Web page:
Brasilândia is a multidisciplinary platform for the Black and LGBTQIA+ communities of São Paulo
Founded by Kelton Campos Fausto and Iama Martinho, the duo provide creative work, structure and income for the people that live in the neighbourhood.
- Ayla Angelos
- 15 April 2021
Brasilândia is a platform that provides a space for photographers, filmmakers, musicians, visual artists, performers and models – all with particular focus on the LBGTQIA+ communities and those from the Northwest region of São Paulo, Brazil.
Founded by Kelton Campos Fausto and Iama Martinho, Brasilândia was launched to provide content for the people in their neighbourhood. Kelton, a multidisciplinary artist, produces works in the video, painting and performance sphere. “They’re currently interested in the plastic construction of spiritual and cosmological scenes that propose living spaces and possibilities of health,” says Iama, “based on other ways of apprehending reality and the body.” Iama, on the other hand, is a stylist, creative, thinker and fashion producer whom within the Brasilandia space contributes to the production, styling and creation of content in all formats. She graduated in technical garment design and has since been centring her work on the production of fashion in conjunction with the “re-signification” of textile waste, as well as combining her experience as a trans woman living in a country where “transgender people are treated as garbage”.
Of how the project first arose, Iama takes us back to a time in 2019 while Kelton had quit everything, deciding to head to the Northwestern capital Salvador de Bahia in order to start candomblé – a Brazilian Afro-diasporic religion that developed in Brazil during the 19th century. With a goal and quest to work with people in their neighbourhood, this inspired the budding artist to take this dream further. “At the time, they worked at Brechó Replay and sometimes managed to introduce some people to model for a few jobs,” says Iama. “But the big dream was to be able to carry on working with the people of Brasilândia through all parts of the execution from modelling to photography, styling, art direction and so on.” With such a strong and deep connection to the neighbourhood – and having related to many people in those spaces – this sparked a sense of certainty that the dream could become realised, and the “great potential that exists there,” Iama continues.
A year had passed since Kelton travelled to Salvador and, in 2019, they decided to bring together an ensemble of people – all of which bore different abilities and skills from the creative industry. The plan was to produce audio-visual content for Brasilândia, which simultaneously evolved into forming the idea to launch the platform, “bringing together these powers and showing that there is a lot more creative minds existing in that territory, that one can pull the other to create possibilities and support.” And that’s exactly how Brasilândia was borne, a platform – “not an objectification” – whose main ethos is to bring together the local creatives from the LGBTQIA+, Black and peripheral communities.
“I must confess,” continues Iama, “we live in a very plural country in terms of ethnic and cultural issues, but here it is still very difficult to perceive peripheral and Black people in spaces of protagonism in the production of art, so we give priority to people who fit into exclusion groups in the country, Black people and LGBTQIA+”. As such, one of the key determiners as to the type of work that Brasilândia takes on, is to avoid that which perpetuates inequality in any shape or form. Brasilândia is inclusive and serves as a necessary space for those that are often overlooked, in turn utilising the founder’s strong connection with the people in their neighbourhood to create the works.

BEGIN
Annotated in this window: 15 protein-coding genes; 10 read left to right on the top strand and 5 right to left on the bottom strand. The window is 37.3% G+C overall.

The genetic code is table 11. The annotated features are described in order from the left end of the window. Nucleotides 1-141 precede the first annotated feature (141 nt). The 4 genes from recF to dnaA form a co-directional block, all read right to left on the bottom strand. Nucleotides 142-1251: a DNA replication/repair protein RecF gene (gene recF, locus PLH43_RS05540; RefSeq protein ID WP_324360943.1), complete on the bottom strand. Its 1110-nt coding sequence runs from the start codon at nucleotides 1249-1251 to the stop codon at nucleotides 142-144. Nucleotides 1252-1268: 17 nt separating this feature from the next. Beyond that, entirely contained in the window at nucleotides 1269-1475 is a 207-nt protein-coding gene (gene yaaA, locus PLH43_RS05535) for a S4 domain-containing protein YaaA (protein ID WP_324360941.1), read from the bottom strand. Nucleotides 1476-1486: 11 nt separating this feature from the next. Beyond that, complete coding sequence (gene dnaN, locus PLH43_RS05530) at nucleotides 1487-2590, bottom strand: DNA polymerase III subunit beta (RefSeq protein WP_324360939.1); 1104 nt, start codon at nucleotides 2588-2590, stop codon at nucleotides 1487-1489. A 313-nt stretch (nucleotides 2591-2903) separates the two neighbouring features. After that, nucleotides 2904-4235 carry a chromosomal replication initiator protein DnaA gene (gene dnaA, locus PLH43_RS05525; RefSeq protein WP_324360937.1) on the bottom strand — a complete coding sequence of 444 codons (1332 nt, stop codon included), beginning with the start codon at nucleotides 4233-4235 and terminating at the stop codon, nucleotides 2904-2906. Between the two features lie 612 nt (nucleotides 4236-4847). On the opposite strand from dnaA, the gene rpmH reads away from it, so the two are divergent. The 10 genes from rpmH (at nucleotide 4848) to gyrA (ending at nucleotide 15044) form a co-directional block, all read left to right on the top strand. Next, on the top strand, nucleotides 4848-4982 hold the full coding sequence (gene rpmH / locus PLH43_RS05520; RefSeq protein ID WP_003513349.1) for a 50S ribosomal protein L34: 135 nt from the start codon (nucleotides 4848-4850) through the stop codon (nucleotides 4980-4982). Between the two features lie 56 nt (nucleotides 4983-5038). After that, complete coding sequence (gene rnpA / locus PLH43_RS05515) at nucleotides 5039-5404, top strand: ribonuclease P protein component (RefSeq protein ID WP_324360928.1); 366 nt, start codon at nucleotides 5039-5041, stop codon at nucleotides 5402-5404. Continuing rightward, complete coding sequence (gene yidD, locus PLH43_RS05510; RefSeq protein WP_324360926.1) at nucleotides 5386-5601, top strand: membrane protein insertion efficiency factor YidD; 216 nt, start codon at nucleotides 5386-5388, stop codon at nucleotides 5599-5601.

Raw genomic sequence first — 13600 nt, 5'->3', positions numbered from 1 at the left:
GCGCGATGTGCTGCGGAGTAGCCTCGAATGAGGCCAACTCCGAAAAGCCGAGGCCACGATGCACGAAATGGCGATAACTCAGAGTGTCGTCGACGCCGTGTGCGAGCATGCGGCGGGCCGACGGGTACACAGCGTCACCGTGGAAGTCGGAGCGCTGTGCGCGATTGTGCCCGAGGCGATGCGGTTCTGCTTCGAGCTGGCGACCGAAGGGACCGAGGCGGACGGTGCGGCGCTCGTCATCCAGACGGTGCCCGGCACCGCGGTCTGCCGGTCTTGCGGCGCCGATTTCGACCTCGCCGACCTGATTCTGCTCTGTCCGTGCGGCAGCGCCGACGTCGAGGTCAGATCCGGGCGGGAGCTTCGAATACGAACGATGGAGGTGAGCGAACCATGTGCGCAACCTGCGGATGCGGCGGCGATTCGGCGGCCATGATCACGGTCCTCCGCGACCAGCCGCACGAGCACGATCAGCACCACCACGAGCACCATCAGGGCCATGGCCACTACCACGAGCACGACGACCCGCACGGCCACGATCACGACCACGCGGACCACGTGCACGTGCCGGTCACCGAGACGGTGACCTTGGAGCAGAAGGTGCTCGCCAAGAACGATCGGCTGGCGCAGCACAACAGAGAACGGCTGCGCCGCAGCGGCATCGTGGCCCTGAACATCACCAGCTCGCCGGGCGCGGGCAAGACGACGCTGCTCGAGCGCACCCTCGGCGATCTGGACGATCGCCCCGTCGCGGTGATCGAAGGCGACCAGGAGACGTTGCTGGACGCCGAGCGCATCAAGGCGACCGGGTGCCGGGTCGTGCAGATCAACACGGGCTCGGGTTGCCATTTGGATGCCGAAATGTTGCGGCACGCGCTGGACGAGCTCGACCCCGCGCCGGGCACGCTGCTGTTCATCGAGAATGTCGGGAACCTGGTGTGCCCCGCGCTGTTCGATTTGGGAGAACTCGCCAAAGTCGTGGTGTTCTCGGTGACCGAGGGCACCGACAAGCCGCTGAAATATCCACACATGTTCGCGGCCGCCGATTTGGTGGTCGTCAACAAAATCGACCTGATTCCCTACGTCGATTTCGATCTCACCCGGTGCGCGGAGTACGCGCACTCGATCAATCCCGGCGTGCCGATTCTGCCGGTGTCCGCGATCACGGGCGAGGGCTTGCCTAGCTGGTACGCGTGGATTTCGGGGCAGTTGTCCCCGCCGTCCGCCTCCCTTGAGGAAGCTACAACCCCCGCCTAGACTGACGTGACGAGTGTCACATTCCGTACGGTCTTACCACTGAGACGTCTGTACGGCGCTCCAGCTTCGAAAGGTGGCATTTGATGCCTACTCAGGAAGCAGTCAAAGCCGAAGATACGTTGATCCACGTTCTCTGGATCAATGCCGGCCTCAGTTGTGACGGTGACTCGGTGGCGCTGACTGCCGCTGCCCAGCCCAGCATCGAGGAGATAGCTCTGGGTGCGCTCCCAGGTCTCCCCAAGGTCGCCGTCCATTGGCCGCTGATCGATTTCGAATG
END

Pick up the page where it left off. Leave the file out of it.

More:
An example of a recent endeavour is titled Fradilidades Project, a series that turns a lens onto the discussion of masculinity. Inspired by the texts of philosopher Frantz Fanon, the team strove to translate the words into works around the topic of Brazilian masculinity, producing a mix of hazy photography and collage-esque artworks. Elsewhere, Brasilândia TV is an additional project that sits close to the founder’s hearts. Described as being “simple and extremely potent” by Iama, the project saw the founders invite a selection of artists from Brasilândia to take part in an interview, letting them run off script and say whatever came to their minds, “following our manifesto (a platform not an objectification)”. She adds: “There is an urgent need for listening to local artists, usually the media always goes with the intention of capturing what the artists have been talking about for a long time, and we understand how tiring it is because we are also in the position of the artist, not just of content production.”
Clearly, the type of work that Brasiliânda strives to create is here to make some noise – and the right type of noise too, for that matter. But it’s not just about producing great and impactful visuals, the founders are also providing structure and generate income for the people that live in their neighbourhood – “to be a very structured production company, and to continue producing with the people here,” concludes Iama. “We are building a great document of artists and people who are producing some type of language – art within our territory. We are in the country of oblivion and it is a lot of responsibility what we are doing, we are in the vanguard position for producing decolonial art in life.”
Brasilândia: Casa Dcriadores (Copyright © Brasilândia, 2021)
About the Author
Ayla is currently covering Jenny as It’s Nice That’s online editor. She has spent nearly a decade as a journalist, and covers a range of topics including photography, art and graphic design. Feel free to contact Ayla with any stories or new creative projects.